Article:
Glucogenic and Ketogenic Amino Acids

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Chapter: Biochemistry : Amino Acid Degradation and Synthesis

Amino acids can be classified as glucogenic, ketogenic, or both, based on which of the seven intermediates are produced during their catabolism.


GLUCOGENIC AND KETOGENIC AMINO ACIDS

Amino acids can be classified as glucogenic, ketogenic, or both, based on which of the seven intermediates are produced during their catabolism (see Figure 20.2).

 

A. Glucogenic amino acids

Amino acids whose catabolism yields pyruvate or one of the intermediates of the TCA cycle are termed glucogenic. These intermediates are substrates for gluconeogenesis and, therefore, can give rise to the net synthesis of glucose in the liver and kidney.

 

B. Ketogenic amino acids

Amino acids whose catabolism yields either acetoacetate or one of its precursors (acetyl CoA or acetoacetyl CoA) are termed ketogenic (see Figure 20.2). Acetoacetate is one of the ketone bodies, which also include 3-hydroxybutyrate and acetone. Leucine and lysine are the only exclusively ketogenic amino acids found in proteins. Their carbon skeletons are not substrates for gluconeogenesis and, therefore, cannot give rise to the net synthesis of glucose.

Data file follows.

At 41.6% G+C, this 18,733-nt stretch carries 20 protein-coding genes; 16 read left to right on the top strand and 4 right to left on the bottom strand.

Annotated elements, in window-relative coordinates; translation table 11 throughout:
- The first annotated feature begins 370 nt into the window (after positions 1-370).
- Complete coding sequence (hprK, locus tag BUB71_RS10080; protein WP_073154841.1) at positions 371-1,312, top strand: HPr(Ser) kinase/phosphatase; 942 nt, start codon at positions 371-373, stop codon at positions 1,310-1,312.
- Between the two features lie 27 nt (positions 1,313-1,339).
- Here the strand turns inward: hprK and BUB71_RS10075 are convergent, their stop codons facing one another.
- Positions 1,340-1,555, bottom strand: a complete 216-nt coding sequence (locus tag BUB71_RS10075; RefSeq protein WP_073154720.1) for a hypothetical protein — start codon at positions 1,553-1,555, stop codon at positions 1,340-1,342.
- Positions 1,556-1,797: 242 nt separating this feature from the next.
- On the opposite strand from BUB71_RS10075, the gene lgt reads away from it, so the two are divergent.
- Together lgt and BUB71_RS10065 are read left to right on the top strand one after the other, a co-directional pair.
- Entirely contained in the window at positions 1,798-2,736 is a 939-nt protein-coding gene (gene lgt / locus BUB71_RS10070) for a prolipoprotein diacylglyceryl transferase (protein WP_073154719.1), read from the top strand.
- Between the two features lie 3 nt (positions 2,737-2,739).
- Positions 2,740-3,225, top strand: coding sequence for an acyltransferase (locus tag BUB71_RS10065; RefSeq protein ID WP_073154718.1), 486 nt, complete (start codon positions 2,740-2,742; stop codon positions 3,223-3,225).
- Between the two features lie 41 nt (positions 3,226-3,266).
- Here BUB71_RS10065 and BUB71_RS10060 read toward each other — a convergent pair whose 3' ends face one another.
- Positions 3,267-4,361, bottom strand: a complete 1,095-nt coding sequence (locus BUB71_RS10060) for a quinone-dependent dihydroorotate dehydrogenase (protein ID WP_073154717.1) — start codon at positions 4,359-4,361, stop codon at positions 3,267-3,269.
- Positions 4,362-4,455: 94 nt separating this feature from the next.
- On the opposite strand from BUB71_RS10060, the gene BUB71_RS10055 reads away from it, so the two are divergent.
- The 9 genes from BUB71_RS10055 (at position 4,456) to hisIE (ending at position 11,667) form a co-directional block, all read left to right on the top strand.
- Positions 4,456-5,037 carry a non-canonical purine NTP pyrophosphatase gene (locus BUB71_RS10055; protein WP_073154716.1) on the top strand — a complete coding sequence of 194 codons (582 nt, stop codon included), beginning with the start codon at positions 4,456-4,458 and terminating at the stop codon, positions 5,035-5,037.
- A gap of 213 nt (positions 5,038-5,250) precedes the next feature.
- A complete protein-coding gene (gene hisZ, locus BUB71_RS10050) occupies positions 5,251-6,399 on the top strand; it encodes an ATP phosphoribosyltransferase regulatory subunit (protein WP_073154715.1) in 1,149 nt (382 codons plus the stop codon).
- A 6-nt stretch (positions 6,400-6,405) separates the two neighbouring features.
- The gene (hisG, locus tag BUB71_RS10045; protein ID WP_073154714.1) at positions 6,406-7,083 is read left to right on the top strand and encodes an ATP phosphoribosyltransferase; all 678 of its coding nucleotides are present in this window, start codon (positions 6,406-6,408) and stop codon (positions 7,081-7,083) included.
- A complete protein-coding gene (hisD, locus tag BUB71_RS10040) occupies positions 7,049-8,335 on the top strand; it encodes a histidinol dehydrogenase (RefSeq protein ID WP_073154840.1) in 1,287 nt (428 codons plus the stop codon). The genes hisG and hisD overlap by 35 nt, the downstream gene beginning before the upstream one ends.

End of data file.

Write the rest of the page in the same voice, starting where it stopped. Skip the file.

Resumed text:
Figure 20.2 Classification of amino acids. [Note: Some amino acids can become conditionally essential. For example, supplementation with glutamine and arginine has been shown to improve outcomes in patients with trauma, postoperative infections, and immunosuppression.]


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